We broke all that down, and we realized that what is ordained of God are our rights that pre-exist any state, and government, and potentate, any king. And that’s what makes America special. That’s what we’re losing today as we’re re-enthroning not kings, but bureaucrats with unfettered discretion.
Fred Lucas: Senator, one thing I did want to ask you about is the fact that our revolution, the American Revolution, was so much more successful than other revolutions. Our revolution secured liberty and natural rights, whereas other revolutions, the French Revolution comes to mind, but more recent Middle East revolutions and so forth, those went from one tyranny to another. The Declaration of Independence, that’s the key as to why we were able to be successful, would you say?
Lee: Yes, I would agree with that. It’s the key, especially when you add to that, that it itself, the document itself, didn’t necessarily make the difference. It helped, but the cultural and social dynamics that went into it, and the understanding that was had among the American people at the time, coupled with the declaration itself, made it successful.
Let me explain what I mean. As I explain in “Our Lost Declaration,” our revolution stuck, meaning it gave rise to the development of the greatest civilization the world has ever known, with upward economic mobility, liberty, and equality … the yin and yang of a civil society.
We’re allowed to keep each other in check because of the principles in the Declaration of Independence. You have to have a balancing between liberty and equality in order for them to coexist, and in order for liberties to survive.
Whenever liberty is jeopardized, it’s often jeopardized because equality morphs into radical egalitarianism, and people start to see the state, the brooding omnipresence of government, as the answer to create an equality of outcomes. Equality, at that point, becomes radical egalitarianism. It swallows liberty.
But in order to keep equality as an understanding of equal treatment under a just system of laws, you have to have this understanding at the very outset that there is such a thing as a natural right. And for that, I personally believe, it’s vitally important people believe in God, that they believe in a fair, just God, and a fair, just God who wants us to be free, and has ordained rights for us to exist.
Stepman: Yeah, I think one thing you highlighted in your book is that in some cases the declaration isn’t just about 1776. It’s about America today as well. These are what we believe to be timeless ideas.
And I think you highlighted that many of the things that maybe our forefathers wouldn’t be happy with, with our current government, where there are violations of rights that maybe we wouldn’t have tolerated in the past, maybe we just kind of look past because we’re used to living a certain way. Can you talk about some of the things today that really go against the principles of the declaration, where government has changed in some fundamental way?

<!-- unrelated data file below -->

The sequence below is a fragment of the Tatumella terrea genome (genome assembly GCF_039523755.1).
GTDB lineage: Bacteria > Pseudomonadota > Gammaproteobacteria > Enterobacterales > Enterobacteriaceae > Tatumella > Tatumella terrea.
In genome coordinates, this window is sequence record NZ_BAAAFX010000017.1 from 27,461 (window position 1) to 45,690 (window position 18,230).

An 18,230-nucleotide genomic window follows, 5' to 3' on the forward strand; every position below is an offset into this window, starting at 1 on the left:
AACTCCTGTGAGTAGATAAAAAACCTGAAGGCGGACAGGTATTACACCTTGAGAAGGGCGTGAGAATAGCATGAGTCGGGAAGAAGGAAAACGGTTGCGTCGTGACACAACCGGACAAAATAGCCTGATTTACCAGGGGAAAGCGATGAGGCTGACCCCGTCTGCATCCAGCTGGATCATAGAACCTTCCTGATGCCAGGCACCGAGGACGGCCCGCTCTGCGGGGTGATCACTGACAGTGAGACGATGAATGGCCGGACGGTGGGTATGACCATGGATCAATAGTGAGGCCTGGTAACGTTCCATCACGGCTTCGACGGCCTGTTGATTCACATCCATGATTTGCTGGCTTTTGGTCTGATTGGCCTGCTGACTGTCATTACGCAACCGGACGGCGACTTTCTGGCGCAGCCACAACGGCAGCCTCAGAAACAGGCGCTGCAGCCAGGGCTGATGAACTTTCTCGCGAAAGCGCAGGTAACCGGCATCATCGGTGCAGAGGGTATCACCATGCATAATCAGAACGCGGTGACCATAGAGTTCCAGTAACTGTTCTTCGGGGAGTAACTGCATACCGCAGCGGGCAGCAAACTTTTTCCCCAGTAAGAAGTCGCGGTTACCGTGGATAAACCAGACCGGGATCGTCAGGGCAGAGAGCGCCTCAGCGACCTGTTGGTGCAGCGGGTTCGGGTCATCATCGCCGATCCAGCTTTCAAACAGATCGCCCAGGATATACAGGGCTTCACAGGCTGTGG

Lee: Yeah. We have replaced a monarchy with a bureaucracy. So, instead of having a single king who’s got a crown and a throne, and claims the divine right of kings, we’ve got thousands, or maybe tens of thousands, of government bureaucrats making decisions. And they are deferred to not because of this theory of the divine right of kings, but because of our secular faith, for lack of a better word, in the rule of the experts.
And that becomes a real problem any time you’re just asked to defer to someone, because they’re the expert, and, you know, “Don’t bother me with the details.” That’s a real problem.
And especially when you take that person, here the government bureaucrat, the federal regulator; that person, unlike federal lawmakers, cannot be fired. You can fire any member of the House of Representatives every two years, any member of the Senate, one-third of all senators are up for reelection every two years, in staggered six-year terms. You can fire us. You cannot fire the unelected, unaccountable bureaucrat. It’s almost impossible.
The problem is itself not with the bureaucrats, who, by the way, make everything you buy more expensive, who impose $2 trillion in regulatory compliance costs on the American economy. And contrary to popular belief, those are not borne by America’s top 1%, they’re borne disproportionately by America’s poor and middle class.
But those costs are levied by regulators who have been empowered by Congress. So, counterintuitively, even though the problem is power accruing to these bureaucrats, the problem isn’t the bureaucrats themselves, most of whom are hardworking, well educated, well intentioned, and highly specialized.
The problem is Congress. Congress, over the course of the last 80 years, has chosen to delegate its lawmaking power rather than exercise it. It’s easier to secure perpetual reelection if you’re not passing actual laws. You identify a problem, the problem is X, pass a law saying we hereby declare we shall have good law in area X, and we delegate to commission, or agency, or department Y the power to make, and interpret, and enforce good law in area X.
You’re going to have a problem. That’s a recipe for tyranny. It’s our own modern-day form of a monarchy, only instead of being a monarch, we’ve got a government of expertise, a tyranny of the expertise, a tyranny by the bureaucrats, a soft tyranny with a smiley face, but a tyranny nonetheless.
Stepman: You’ve seen things from the inside. I know it’s a loaded question, but how do you reverse that trend? This is, as you said, 80 years of Congress giving away its power to these basically unaccountable agencies and bureaucrats.
Lee: The answer to that question is stunningly simple, which is: People have to realize what’s happening. That, I genuinely believe, that is the only impediment. And yeah, it creates a fairly daunting challenge, because so few people have that understanding today.